“Not only does it help us accomplish near-term needs in design and innovation, but it also provides a robust recruiting pipeline to allow students to get to know us as a company,” he said. “Students get a chance to work with us, and be a part of our culture and our vision, and buy into how we see the world.”
The product Sakakini’s team designed for Adaptive3D went on to win second place in the American Society of Mechanical Engineers’ Student Manufacturing Design Competition.
This real-world experience, combined with other internships, clubs and courses he has been a part of through UT Dallas, has given Sakakini the confidence and skills to enter the workforce after college, he said.
“Having all of these opportunities helped me to develop myself as an engineer as well as a person,” he said. “I’ve had experience, I’ve had a lot of practice—I’m ready to go.”
The road ahead
Another valuable partnership is the one the university has with the city of Richardson, Jamison said.
UT Dallas recently announced it will open five new research centers as well as an extension of its Venture Development Center within the city’s newly minted Innovation Quarter, a 1,200-acre industrial area east of Central Expressway that Richardson officials plan to transform into “the premier tech hub in Texas.”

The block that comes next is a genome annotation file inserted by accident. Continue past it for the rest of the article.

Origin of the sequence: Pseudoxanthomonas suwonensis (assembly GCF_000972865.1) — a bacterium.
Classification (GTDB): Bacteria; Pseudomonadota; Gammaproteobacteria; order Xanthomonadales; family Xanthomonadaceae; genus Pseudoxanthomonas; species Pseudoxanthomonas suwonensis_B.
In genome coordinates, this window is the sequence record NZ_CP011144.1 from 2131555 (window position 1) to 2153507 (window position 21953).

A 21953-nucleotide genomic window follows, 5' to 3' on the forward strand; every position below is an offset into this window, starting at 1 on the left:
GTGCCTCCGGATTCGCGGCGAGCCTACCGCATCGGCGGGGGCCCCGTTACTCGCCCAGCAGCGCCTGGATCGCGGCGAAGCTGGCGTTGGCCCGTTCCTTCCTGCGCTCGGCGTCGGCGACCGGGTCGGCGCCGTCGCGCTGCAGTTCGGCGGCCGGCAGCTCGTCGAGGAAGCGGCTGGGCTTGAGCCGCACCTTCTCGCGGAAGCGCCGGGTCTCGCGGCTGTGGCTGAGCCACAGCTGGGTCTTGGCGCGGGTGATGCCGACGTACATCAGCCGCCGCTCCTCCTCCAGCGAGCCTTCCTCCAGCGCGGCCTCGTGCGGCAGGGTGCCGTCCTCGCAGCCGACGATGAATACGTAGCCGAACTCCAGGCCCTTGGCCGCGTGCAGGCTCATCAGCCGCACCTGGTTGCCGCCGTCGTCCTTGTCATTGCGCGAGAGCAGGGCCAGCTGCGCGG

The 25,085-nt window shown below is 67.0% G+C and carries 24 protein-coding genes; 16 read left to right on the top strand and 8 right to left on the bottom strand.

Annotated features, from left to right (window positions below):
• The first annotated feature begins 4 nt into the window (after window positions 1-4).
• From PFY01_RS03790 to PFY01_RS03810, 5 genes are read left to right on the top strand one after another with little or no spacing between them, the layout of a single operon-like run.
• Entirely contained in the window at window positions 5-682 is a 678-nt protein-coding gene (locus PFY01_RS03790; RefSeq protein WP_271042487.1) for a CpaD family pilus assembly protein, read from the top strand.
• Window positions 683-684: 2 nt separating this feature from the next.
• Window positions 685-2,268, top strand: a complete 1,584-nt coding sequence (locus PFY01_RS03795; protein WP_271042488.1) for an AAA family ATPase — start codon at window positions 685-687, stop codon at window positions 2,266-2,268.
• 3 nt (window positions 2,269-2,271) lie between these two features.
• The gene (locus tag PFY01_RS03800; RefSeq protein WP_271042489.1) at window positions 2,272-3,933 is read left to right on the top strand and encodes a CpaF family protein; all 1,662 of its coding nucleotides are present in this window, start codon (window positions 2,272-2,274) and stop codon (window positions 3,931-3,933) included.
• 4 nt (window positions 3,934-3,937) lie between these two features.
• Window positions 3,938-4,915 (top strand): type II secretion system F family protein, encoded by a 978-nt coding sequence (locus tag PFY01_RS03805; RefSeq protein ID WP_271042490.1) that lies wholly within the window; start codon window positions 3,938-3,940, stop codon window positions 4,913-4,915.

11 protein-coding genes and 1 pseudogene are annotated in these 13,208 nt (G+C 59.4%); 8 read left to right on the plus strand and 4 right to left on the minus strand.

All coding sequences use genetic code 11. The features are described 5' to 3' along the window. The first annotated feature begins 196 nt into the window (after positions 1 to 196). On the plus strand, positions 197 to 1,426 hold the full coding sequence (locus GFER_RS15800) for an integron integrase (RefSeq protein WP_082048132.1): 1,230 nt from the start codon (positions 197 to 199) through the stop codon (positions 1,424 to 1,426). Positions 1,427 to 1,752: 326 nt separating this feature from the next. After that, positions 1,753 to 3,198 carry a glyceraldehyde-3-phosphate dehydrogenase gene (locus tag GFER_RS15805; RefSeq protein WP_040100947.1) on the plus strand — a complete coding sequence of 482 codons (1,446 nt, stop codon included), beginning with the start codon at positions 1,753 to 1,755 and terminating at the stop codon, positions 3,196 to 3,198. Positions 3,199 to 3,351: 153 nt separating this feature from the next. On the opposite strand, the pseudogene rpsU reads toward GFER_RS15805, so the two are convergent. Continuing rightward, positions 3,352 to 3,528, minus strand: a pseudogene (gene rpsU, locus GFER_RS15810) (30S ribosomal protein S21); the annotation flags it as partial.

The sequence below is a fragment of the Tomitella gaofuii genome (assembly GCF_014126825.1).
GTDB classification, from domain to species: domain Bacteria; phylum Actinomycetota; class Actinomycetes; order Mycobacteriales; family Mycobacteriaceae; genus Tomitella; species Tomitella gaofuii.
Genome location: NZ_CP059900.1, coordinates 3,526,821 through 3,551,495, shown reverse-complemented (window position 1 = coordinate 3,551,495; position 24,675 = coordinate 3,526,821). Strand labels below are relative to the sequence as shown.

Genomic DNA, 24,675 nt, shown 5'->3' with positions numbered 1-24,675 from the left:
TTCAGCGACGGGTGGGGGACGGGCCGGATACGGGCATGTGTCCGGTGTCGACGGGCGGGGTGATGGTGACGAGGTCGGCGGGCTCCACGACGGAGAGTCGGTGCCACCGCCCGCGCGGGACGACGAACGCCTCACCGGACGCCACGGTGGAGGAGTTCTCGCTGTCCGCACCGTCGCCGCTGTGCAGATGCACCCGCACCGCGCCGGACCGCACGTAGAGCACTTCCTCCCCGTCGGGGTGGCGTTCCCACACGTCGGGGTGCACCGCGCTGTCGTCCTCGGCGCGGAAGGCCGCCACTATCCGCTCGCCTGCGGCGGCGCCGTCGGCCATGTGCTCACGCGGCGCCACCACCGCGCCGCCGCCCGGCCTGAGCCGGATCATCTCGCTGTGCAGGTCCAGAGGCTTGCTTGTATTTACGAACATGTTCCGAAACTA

This partnership will “help cultivate the next generation of entrepreneurs,” said Joseph Pancrazio, UT Dallas vice president for research, said in a previous interview with Community Impact Newspaper.
Ensuring a healthy pipeline of talent for the region’s tech industry requires sparking an early interest in science, technology, engineering and math, said Tad McIntosh, president and CEO of Dallas-based HumCap Recruiting.
“We have a really big issue with STEM talent, so the best thing we can do is continue to encourage math and sciences younger and younger to keep up as a local market,” he said.
In 2018, Richardson ISD launched its Future Ready: STEM for All initiative, which aims to provide access to STEM education for all students through problem-based learning, career and technical education, electives, competitions, clubs and more.
The introduction of STEM concepts in RISD happens as early as elementary school, said Kyndra Johnson, executive director of STEM and innovation with RISD. The district is also beginning to offer STEM clubs to elementary-age students.
“We [believe in] crayons to college to careers,” Johnson said. “We begin with our smallest, most curious individuals, and we build their capacity as they move through our district so that when they get to high school they will know what cybersecurity or biotechnology is, and they can enroll in those areas and hopefully pursue STEM majors when they leave us.”